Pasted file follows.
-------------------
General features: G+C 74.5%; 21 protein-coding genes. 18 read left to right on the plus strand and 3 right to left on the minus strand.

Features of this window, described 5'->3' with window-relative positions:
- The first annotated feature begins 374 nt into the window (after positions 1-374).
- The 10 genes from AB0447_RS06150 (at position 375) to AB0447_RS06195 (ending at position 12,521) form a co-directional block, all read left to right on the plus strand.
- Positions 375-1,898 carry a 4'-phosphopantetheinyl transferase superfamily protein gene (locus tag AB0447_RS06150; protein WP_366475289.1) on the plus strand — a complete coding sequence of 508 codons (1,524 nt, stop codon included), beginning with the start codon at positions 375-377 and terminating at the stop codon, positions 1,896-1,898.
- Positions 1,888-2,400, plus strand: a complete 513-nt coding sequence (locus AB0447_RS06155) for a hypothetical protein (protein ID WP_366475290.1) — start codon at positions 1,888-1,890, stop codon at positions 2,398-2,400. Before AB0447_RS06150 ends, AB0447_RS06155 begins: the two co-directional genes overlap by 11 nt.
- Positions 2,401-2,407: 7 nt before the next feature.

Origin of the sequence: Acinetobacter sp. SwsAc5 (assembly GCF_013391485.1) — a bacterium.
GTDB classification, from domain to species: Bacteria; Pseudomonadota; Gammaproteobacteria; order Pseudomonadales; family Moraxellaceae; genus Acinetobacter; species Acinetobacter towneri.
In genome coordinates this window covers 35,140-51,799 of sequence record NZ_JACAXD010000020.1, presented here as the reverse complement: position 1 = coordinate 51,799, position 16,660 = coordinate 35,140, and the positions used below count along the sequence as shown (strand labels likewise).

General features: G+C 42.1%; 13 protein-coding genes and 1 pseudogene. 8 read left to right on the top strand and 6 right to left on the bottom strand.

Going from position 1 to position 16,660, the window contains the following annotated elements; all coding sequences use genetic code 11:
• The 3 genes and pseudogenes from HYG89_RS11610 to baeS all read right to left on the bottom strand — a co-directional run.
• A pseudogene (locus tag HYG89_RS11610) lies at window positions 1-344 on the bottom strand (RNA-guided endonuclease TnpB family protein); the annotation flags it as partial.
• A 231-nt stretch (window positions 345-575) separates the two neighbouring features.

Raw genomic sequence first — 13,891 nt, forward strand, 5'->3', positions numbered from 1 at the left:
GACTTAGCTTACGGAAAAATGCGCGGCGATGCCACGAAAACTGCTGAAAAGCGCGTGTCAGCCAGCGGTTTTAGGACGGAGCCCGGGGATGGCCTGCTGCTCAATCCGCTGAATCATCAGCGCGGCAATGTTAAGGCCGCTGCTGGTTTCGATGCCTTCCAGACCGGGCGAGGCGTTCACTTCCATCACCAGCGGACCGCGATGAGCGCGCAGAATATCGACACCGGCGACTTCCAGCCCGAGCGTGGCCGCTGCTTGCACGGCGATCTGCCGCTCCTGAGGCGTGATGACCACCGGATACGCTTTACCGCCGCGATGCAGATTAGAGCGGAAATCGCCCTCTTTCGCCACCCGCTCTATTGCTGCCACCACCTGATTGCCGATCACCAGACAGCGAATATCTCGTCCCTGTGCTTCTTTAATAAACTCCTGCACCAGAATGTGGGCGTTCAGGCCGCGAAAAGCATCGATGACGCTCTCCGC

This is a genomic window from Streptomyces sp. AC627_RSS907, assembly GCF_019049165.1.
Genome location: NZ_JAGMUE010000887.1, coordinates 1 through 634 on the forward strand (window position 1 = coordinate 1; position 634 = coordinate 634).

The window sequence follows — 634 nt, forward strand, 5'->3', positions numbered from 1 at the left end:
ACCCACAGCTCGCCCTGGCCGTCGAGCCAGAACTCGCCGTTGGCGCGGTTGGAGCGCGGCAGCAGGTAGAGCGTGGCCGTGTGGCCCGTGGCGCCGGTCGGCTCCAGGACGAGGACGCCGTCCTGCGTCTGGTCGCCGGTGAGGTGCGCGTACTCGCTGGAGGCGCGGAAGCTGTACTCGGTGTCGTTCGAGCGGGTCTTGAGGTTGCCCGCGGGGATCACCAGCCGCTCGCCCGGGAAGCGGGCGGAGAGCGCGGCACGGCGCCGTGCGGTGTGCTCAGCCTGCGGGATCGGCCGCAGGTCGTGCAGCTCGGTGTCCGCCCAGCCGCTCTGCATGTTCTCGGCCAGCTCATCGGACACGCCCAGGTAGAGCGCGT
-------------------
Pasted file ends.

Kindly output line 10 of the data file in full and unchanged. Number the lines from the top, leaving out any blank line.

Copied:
In genome coordinates this window covers 35,140-51,799 of sequence record NZ_JACAXD010000020.1, presented here as the reverse complement: position 1 = coordinate 51,799, position 16,660 = coordinate 35,140, and the positions used below count along the sequence as shown (strand labels likewise).